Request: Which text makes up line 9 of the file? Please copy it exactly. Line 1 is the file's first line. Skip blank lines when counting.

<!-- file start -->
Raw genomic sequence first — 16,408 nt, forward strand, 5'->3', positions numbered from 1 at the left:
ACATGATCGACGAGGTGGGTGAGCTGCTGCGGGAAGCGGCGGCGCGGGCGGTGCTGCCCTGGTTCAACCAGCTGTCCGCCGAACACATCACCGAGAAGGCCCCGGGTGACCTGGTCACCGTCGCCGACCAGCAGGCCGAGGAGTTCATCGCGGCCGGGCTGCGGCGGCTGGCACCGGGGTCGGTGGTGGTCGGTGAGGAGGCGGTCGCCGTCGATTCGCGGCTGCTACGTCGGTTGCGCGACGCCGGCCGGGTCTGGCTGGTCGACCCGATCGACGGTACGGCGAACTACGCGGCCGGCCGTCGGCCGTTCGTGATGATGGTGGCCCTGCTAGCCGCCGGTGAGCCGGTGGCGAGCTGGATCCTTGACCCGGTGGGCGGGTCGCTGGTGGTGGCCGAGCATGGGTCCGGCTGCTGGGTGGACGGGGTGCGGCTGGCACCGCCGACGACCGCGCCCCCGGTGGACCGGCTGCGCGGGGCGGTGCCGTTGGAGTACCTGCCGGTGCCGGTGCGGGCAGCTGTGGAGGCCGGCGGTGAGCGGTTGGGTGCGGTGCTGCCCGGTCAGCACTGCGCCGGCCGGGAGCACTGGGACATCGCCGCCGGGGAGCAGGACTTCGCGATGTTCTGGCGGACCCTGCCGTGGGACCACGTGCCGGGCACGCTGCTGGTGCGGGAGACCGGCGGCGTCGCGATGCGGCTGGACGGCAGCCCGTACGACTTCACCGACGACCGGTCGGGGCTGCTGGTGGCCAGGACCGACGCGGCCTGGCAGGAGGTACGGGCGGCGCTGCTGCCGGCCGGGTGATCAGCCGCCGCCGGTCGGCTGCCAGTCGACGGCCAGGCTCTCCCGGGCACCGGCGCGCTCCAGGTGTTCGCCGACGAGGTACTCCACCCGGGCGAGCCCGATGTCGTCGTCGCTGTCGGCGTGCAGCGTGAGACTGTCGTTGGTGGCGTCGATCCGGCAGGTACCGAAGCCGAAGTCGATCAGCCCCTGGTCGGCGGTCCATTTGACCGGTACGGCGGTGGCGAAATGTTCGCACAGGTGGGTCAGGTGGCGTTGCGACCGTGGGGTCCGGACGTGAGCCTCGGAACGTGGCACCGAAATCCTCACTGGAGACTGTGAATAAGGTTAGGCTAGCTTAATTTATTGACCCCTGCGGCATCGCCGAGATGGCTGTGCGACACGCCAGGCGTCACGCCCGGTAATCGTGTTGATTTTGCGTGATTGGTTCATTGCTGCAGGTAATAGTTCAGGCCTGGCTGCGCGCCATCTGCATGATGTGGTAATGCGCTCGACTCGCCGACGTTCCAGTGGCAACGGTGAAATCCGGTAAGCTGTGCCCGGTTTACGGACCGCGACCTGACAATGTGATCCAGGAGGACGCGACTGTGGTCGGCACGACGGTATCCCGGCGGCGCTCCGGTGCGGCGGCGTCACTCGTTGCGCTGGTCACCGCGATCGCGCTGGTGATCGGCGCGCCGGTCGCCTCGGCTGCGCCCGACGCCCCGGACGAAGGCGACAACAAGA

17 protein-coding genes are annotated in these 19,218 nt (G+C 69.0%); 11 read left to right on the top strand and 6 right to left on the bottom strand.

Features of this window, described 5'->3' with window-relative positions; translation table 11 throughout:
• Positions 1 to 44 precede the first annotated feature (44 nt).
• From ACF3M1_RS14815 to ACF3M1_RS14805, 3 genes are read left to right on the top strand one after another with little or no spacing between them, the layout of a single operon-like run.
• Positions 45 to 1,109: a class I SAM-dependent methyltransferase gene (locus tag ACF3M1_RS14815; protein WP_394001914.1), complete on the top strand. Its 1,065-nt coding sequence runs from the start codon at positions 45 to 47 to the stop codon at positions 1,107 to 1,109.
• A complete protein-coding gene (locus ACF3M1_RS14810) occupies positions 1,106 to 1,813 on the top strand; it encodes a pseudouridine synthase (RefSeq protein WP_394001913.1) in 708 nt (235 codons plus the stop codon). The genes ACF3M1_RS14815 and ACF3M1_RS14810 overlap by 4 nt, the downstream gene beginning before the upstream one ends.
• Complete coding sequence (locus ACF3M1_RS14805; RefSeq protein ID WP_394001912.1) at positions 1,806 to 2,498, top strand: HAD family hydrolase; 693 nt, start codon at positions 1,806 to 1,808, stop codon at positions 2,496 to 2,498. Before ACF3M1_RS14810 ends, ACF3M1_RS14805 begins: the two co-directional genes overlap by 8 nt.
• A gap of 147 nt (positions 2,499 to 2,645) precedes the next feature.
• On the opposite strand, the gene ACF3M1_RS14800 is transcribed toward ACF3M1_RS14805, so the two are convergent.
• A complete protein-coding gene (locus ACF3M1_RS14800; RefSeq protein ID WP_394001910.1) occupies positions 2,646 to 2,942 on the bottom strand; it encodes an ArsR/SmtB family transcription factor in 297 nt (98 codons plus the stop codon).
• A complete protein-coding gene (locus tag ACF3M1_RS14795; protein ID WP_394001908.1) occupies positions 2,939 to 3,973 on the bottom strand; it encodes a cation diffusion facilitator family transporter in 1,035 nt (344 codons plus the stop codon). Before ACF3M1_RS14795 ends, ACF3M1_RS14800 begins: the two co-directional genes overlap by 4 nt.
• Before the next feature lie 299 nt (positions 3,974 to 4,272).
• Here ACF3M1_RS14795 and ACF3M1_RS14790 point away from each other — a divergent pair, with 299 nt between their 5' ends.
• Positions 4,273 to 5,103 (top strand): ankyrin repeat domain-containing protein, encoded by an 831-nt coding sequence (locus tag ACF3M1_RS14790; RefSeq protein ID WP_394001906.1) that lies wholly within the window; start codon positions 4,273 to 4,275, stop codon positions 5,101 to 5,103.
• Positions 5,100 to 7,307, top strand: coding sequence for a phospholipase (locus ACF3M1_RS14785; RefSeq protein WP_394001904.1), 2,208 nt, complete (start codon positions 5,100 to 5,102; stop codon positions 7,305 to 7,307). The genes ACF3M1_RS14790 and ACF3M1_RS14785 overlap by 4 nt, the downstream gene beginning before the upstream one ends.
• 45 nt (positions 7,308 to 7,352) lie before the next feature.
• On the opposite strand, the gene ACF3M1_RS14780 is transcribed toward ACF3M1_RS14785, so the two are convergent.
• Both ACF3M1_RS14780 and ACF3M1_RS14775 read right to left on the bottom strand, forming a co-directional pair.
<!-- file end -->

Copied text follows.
• Complete coding sequence (locus ACF3M1_RS14805; RefSeq protein ID WP_394001912.1) at positions 1,806 to 2,498, top strand: HAD family hydrolase; 693 nt, start codon at positions 1,806 to 1,808, stop codon at positions 2,496 to 2,498. Before ACF3M1_RS14810 ends, ACF3M1_RS14805 begins: the two co-directional genes overlap by 8 nt.